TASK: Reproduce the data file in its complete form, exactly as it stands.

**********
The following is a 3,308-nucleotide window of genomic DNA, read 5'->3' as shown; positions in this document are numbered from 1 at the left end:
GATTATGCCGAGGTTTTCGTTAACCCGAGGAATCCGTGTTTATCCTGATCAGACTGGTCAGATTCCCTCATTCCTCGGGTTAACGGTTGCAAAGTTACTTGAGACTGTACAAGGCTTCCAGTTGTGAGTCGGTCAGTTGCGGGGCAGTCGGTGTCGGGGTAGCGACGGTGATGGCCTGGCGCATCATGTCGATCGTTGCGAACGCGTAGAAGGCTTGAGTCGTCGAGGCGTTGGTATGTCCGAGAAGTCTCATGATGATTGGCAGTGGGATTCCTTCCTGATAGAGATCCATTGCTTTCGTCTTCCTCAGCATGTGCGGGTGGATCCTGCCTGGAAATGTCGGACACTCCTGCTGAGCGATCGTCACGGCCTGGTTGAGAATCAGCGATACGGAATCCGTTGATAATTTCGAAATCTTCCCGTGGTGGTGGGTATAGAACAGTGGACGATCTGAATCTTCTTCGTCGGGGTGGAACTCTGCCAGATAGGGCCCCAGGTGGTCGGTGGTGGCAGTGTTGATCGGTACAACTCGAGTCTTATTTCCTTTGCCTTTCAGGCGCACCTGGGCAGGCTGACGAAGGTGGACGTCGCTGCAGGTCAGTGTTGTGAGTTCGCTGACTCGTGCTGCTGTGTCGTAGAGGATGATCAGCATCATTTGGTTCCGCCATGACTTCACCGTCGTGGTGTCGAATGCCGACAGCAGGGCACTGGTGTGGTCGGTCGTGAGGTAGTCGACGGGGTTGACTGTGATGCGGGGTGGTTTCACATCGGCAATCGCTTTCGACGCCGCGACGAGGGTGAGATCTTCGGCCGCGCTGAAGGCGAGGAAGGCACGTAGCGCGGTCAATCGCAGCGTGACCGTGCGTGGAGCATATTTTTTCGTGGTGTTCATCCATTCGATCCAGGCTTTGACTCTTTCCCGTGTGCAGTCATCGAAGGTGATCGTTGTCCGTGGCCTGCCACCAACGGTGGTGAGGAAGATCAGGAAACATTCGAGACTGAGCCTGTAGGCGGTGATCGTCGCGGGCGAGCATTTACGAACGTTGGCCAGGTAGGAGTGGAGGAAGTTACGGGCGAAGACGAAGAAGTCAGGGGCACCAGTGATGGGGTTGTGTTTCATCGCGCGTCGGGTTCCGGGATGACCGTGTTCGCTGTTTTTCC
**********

The following is a 3,308-nucleotide window of genomic DNA, read 5'->3' as shown; positions in this document are numbered from 1 at the left end:
GATTATGCCGAGGTTTTCGTTAACCCGAGGAATCCGTGTTTATCCTGATCAGACTGGTCAGATTCCCTCATTCCTCGGGTTAACGGTTGCAAAGTTACTTGAGACTGTACAAGGCTTCCAGTTGTGAGTCGGTCAGTTGCGGGGCAGTCGGTGTCGGGGTAGCGACGGTGATGGCCTGGCGCATCATGTCGATCGTTGCGAACGCGTAGAAGGCTTGAGTCGTCGAGGCGTTGGTATGTCCGAGAAGTCTCATGATGATTGGCAGTGGGATTCCTTCCTGATAGAGATCCATTGCTTTCGTCTTCCTCAGCATGTGCGGGTGGATCCTGCCTGGAAATGTCGGACACTCCTGCTGAGCGATCGTCACGGCCTGGTTGAGAATCAGCGATACGGAATCCGTTGATAATTTCGAAATCTTCCCGTGGTGGTGGGTATAGAACAGTGGACGATCTGAATCTTCTTCGTCGGGGTGGAACTCTGCCAGATAGGGCCCCAGGTGGTCGGTGGTGGCAGTGTTGATCGGTACAACTCGAGTCTTATTTCCTTTGCCTTTCAGGCGCACCTGGGCAGGCTGACGAAGGTGGACGTCGCTGCAGGTCAGTGTTGTGAGTTCGCTGACTCGTGCTGCTGTGTCGTAGAGGATGATCAGCATCATTTGGTTCCGCCATGACTTCACCGTCGTGGTGTCGAATGCCGACAGCAGGGCACTGGTGTGGTCGGTCGTGAGGTAGTCGACGGGGTTGACTGTGATGCGGGGTGGTTTCACATCGGCAATCGCTTTCGACGCCGCGACGAGGGTGAGATCTTCGGCCGCGCTGAAGGCGAGGAAGGCACGTAGCGCGGTCAATCGCAGCGTGACCGTGCGTGGAGCATATTTTTTCGTGGTGTTCATCCATTCGATCCAGGCTTTGACTCTTTCCCGTGTGCAGTCATCGAAGGTGATCGTTGTCCGTGGCCTGCCACCAACGGTGGTGAGGAAGATCAGGAAACATTCGAGACTGAGCCTGTAGGCGGTGATCGTCGCGGGCGAGCATTTACGAACGTTGGCCAGGTAGGAGTGGAGGAAGTTACGGGCGAAGACGAAGAAGTCAGGGGCACCAGTGATGGGGTTGTGTTTCATCGCGCGTCGGGTTCCGGGATGACCGTGTTCGCTGTTTTTCC